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N4T Investigators: Reading, writing, readiness - KVOA | KVOA.com | Tucson, Arizona

N4T Investigators: Reading, writing, readiness

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Tucson - The principal of Maldonado Elementary School and its safety officer are about to see how ready students and staff are in case an intruder gets on campus. They're conducting a hard lockdown drill and allowed the News 4 Tucson Investigators to be there.

"Hard lockdown, hard lockdown, shut yourself in, Principal Eva Almonte shouts at the beginning.

Students and teachers are told to stay in their classrooms with the doors locked no matter what, not to let anyone in, even if they identify themselves. Because the person knocking on the door could be the attacker. 

The school safety also has the fire alarms sound. That's a ploy some intruders use to try to get people in the hallways. Staff wants everyone to remain in their rooms and ignore the alarms. 

After four minutes, the drill is over. It's one of the minimum of two lockdown drills all TUSD schools are required to do every year.

We asked Principal Almonte, "Do you feel safe here and should the kids, teachers, and their parents feel safe?" Absolutely, she said. "And after today's drill, even more so."

Since 17 people were killed during the shooting at a Florida high school in February, TUSD has been reviewing everything to do with security. It already has implemented a "Stop, look and listen" policy. "We're asking during fire drills, teachers take a few seconds to listen, to hear, see anything. Especially if they're not scheduled [to be in a classroom]," says Sam Martin, one of the 19 armed school safety officers patrolling TUSD's 89 schools.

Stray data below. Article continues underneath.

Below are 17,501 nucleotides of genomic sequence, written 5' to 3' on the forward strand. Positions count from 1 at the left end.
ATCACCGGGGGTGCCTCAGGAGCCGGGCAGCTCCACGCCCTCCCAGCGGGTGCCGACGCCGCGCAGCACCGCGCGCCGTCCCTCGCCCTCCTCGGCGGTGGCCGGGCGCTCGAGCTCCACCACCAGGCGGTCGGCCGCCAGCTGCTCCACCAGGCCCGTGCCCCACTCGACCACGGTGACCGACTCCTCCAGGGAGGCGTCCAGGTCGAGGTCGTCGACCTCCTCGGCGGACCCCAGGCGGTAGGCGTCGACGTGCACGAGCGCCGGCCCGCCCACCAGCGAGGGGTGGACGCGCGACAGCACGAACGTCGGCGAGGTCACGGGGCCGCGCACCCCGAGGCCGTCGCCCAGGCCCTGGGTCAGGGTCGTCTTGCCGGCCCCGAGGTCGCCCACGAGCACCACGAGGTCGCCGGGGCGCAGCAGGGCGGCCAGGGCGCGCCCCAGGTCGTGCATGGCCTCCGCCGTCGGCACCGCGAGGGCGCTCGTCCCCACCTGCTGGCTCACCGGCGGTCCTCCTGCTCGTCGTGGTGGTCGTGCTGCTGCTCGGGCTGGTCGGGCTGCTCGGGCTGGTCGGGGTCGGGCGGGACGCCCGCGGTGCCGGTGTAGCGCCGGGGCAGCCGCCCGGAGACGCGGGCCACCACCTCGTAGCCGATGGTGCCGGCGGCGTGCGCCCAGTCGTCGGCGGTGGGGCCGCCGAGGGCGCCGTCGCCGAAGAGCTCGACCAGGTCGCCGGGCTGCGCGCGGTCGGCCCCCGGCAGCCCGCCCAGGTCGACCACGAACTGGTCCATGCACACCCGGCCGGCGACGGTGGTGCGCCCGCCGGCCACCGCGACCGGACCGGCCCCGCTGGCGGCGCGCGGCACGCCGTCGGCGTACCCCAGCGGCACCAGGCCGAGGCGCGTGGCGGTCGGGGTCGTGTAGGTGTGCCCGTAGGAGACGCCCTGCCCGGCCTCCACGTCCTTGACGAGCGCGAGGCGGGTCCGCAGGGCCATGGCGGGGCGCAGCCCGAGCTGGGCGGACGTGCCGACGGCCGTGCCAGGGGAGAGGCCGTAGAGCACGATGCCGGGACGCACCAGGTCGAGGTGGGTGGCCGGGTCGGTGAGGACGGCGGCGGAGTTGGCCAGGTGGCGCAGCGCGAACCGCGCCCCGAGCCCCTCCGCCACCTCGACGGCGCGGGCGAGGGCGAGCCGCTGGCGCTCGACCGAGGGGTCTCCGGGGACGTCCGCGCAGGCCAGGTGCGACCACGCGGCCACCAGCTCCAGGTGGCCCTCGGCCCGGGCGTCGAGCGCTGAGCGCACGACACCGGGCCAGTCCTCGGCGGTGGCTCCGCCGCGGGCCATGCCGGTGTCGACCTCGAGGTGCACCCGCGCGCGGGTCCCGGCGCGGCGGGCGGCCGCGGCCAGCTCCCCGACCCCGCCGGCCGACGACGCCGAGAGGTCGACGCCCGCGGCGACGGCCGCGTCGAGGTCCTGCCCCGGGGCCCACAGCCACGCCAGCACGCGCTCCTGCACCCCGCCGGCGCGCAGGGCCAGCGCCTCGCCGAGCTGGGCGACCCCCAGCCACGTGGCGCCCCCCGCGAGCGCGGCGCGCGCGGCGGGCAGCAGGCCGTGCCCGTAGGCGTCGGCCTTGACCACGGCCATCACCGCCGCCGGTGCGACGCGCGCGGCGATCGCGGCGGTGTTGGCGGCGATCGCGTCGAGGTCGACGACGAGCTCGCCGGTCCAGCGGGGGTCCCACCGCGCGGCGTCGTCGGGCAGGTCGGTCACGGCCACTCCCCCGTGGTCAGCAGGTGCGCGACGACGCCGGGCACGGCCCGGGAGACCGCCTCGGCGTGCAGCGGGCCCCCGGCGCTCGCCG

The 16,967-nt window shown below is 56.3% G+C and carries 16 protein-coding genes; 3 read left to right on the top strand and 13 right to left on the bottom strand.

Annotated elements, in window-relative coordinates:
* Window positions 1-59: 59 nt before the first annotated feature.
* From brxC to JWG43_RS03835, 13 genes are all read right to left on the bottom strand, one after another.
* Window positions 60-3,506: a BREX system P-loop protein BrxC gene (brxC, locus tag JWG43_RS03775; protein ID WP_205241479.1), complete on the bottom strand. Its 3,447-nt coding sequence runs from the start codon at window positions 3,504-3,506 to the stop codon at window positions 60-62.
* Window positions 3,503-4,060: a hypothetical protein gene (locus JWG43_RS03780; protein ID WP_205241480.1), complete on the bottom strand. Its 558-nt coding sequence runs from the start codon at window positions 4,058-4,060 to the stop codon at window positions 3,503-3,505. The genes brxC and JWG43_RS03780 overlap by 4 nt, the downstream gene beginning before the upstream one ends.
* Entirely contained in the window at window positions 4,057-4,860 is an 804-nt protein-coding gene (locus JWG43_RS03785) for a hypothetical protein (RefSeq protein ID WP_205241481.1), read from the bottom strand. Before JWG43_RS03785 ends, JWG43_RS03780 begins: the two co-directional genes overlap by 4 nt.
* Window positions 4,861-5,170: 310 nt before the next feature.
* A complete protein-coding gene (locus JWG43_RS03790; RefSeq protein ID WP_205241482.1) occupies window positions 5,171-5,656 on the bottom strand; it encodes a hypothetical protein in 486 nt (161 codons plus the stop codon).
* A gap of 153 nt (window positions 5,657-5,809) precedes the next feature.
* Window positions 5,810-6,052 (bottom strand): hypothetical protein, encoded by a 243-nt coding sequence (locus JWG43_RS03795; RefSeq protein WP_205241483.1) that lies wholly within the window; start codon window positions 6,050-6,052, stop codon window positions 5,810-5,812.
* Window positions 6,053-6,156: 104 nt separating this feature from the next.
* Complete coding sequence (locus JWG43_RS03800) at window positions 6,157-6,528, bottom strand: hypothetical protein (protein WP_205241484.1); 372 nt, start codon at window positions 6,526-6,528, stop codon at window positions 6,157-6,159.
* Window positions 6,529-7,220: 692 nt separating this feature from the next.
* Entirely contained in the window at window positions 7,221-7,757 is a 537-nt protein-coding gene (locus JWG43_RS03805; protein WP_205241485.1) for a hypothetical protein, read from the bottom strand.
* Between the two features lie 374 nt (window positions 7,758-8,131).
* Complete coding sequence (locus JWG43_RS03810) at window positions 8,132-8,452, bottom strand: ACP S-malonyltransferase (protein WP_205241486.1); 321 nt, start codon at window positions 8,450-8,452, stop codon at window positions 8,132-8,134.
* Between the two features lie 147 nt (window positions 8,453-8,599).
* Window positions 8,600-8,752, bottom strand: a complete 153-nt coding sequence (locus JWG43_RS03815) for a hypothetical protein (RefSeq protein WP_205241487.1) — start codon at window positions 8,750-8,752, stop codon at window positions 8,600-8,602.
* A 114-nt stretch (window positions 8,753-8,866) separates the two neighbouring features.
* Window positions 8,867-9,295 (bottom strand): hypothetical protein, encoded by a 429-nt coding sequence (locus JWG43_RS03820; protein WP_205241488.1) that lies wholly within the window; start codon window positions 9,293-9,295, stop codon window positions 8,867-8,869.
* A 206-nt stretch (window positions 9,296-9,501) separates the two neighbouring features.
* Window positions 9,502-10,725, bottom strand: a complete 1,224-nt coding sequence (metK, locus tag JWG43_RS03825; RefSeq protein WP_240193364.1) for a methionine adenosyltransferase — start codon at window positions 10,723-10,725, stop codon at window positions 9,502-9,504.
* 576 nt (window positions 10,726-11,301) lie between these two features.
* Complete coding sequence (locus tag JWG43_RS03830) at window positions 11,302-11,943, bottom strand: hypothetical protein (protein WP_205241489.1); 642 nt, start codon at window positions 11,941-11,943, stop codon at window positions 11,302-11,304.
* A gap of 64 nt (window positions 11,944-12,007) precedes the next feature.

President Trump has said he supports arming teachers with guns. Principal Maldonado disagrees. We asked her if she wants her teachers armed. "No, not at all," she said. We asked why. She said, "What is somebody is to come and get their arms? What would happen? Then we have a serious potential harm on our site."

The Superintendent, Dr. Gabriel Trujillo agrees about not arming teachers, but he can only recommend items to the board. He recommends other security measures be added.

"We need to have a heavy duty investment in security infrastructure, secure fencing around our schools, keyless entry boxes, high-quality surveillance systems that identify intruders or anybody coming on the campus," Dr. Trujillo told the News 4 Tucson Investigators.

Only about a third of all TUSD school has the security system that Trujillo wants and Maldonado has: keyless entry boxes and cameras. The schools do have magnet strips that keep doors locked. It was demonstrated by safety officer Martin. He said, "Any time a teacher feels maybe there are some loud noises outside of her classrooms, maybe she feels a little bit nervous. All she has to do is open the door, put the magnet strip out, and turn around, and put it on the inside, and she's locked."

Dr. Trujillo added, "I think schools by their very nature are already soft targets, but I think with a lot of the safety measures in play and a highly effective school safety team, I think parents could feel good about sending their kids to our schools."

Dr. Trujillo is in the process of putting together a list of security items he will present to the school board in the near future. Whether TUSD will have the money to add everything he asks for remains to be seen, but as school officials say, "You can't put a price on the safety of students and staff."

If you have a story you would like us to investigate, email us at investigators@kvoa.com or call our tip line at 520-955-4444.

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